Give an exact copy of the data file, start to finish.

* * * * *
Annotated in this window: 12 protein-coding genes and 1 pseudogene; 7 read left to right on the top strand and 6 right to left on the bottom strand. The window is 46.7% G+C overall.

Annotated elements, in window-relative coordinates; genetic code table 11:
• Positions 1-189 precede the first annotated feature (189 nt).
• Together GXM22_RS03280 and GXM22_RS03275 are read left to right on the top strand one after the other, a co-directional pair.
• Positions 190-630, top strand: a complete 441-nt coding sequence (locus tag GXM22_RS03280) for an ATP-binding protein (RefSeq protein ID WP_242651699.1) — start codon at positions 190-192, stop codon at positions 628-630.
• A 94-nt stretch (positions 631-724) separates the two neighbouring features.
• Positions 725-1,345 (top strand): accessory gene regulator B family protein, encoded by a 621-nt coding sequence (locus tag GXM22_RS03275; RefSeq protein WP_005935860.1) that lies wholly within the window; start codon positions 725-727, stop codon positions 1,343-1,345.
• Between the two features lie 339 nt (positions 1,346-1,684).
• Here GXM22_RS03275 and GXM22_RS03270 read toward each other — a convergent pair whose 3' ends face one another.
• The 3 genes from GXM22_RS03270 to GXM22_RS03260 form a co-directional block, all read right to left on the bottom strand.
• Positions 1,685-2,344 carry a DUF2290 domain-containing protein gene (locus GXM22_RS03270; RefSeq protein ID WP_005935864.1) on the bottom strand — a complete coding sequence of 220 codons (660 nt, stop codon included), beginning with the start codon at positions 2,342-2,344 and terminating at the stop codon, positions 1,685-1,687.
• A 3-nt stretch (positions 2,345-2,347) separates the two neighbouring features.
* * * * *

Annotated in this window: 12 protein-coding genes and 1 pseudogene; 7 read left to right on the top strand and 6 right to left on the bottom strand. The window is 46.7% G+C overall.

Annotated elements, in window-relative coordinates; genetic code table 11:
• Positions 1-189 precede the first annotated feature (189 nt).
• Together GXM22_RS03280 and GXM22_RS03275 are read left to right on the top strand one after the other, a co-directional pair.
• Positions 190-630, top strand: a complete 441-nt coding sequence (locus tag GXM22_RS03280) for an ATP-binding protein (RefSeq protein ID WP_242651699.1) — start codon at positions 190-192, stop codon at positions 628-630.
• A 94-nt stretch (positions 631-724) separates the two neighbouring features.
• Positions 725-1,345 (top strand): accessory gene regulator B family protein, encoded by a 621-nt coding sequence (locus tag GXM22_RS03275; RefSeq protein WP_005935860.1) that lies wholly within the window; start codon positions 725-727, stop codon positions 1,343-1,345.
• Between the two features lie 339 nt (positions 1,346-1,684).
• Here GXM22_RS03275 and GXM22_RS03270 read toward each other — a convergent pair whose 3' ends face one another.
• The 3 genes from GXM22_RS03270 to GXM22_RS03260 form a co-directional block, all read right to left on the bottom strand.
• Positions 1,685-2,344 carry a DUF2290 domain-containing protein gene (locus GXM22_RS03270; RefSeq protein ID WP_005935864.1) on the bottom strand — a complete coding sequence of 220 codons (660 nt, stop codon included), beginning with the start codon at positions 2,342-2,344 and terminating at the stop codon, positions 1,685-1,687.
• A 3-nt stretch (positions 2,345-2,347) separates the two neighbouring features.